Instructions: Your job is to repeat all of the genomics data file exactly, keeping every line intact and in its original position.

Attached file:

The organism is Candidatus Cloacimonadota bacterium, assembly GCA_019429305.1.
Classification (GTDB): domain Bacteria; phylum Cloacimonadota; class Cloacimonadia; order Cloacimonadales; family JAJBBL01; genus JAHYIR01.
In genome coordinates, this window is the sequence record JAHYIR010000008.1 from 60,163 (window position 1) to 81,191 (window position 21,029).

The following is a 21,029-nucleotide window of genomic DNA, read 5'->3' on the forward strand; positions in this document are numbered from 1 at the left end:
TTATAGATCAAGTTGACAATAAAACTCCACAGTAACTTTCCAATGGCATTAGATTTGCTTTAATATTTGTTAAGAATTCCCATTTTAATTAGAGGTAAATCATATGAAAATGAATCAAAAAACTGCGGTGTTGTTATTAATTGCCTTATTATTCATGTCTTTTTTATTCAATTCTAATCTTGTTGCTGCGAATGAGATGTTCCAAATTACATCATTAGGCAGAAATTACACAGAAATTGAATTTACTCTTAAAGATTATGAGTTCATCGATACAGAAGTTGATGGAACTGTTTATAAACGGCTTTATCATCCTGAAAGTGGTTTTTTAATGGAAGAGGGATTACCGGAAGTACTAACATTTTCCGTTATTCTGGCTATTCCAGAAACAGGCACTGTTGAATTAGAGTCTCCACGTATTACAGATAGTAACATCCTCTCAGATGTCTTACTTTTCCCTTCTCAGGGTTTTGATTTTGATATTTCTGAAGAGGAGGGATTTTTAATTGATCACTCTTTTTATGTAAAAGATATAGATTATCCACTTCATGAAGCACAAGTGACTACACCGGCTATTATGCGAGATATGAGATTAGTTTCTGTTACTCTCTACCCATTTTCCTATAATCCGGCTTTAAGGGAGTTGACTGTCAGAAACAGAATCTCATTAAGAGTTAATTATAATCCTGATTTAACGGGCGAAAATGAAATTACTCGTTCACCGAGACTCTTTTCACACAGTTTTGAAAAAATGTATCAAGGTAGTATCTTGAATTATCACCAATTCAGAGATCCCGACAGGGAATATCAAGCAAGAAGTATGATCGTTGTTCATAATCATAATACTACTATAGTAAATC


The organism is Candidatus Cloacimonadota bacterium, assembly GCA_019429305.1.
Classification (GTDB): domain Bacteria; phylum Cloacimonadota; class Cloacimonadia; order Cloacimonadales; family JAJBBL01; genus JAHYIR01.
In genome coordinates, this window is the sequence record JAHYIR010000008.1 from 60,163 (window position 1) to 81,191 (window position 21,029).

The following is a 21,029-nucleotide window of genomic DNA, read 5'->3' on the forward strand; positions in this document are numbered from 1 at the left end:
TTATAGATCAAGTTGACAATAAAACTCCACAGTAACTTTCCAATGGCATTAGATTTGCTTTAATATTTGTTAAGAATTCCCATTTTAATTAGAGGTAAATCATATGAAAATGAATCAAAAAACTGCGGTGTTGTTATTAATTGCCTTATTATTCATGTCTTTTTTATTCAATTCTAATCTTGTTGCTGCGAATGAGATGTTCCAAATTACATCATTAGGCAGAAATTACACAGAAATTGAATTTACTCTTAAAGATTATGAGTTCATCGATACAGAAGTTGATGGAACTGTTTATAAACGGCTTTATCATCCTGAAAGTGGTTTTTTAATGGAAGAGGGATTACCGGAAGTACTAACATTTTCCGTTATTCTGGCTATTCCAGAAACAGGCACTGTTGAATTAGAGTCTCCACGTATTACAGATAGTAACATCCTCTCAGATGTCTTACTTTTCCCTTCTCAGGGTTTTGATTTTGATATTTCTGAAGAGGAGGGATTTTTAATTGATCACTCTTTTTATGTAAAAGATATAGATTATCCACTTCATGAAGCACAAGTGACTACACCGGCTATTATGCGAGATATGAGATTAGTTTCTGTTACTCTCTACCCATTTTCCTATAATCCGGCTTTAAGGGAGTTGACTGTCAGAAACAGAATCTCATTAAGAGTTAATTATAATCCTGATTTAACGGGCGAAAATGAAATTACTCGTTCACCGAGACTCTTTTCACACAGTTTTGAAAAAATGTATCAAGGTAGTATCTTGAATTATCACCAATTCAGAGATCCCGACAGGGAATATCAAGCAAGAAGTATGATCGTTGTTCATAATCATAATACTACTATAGTAAATC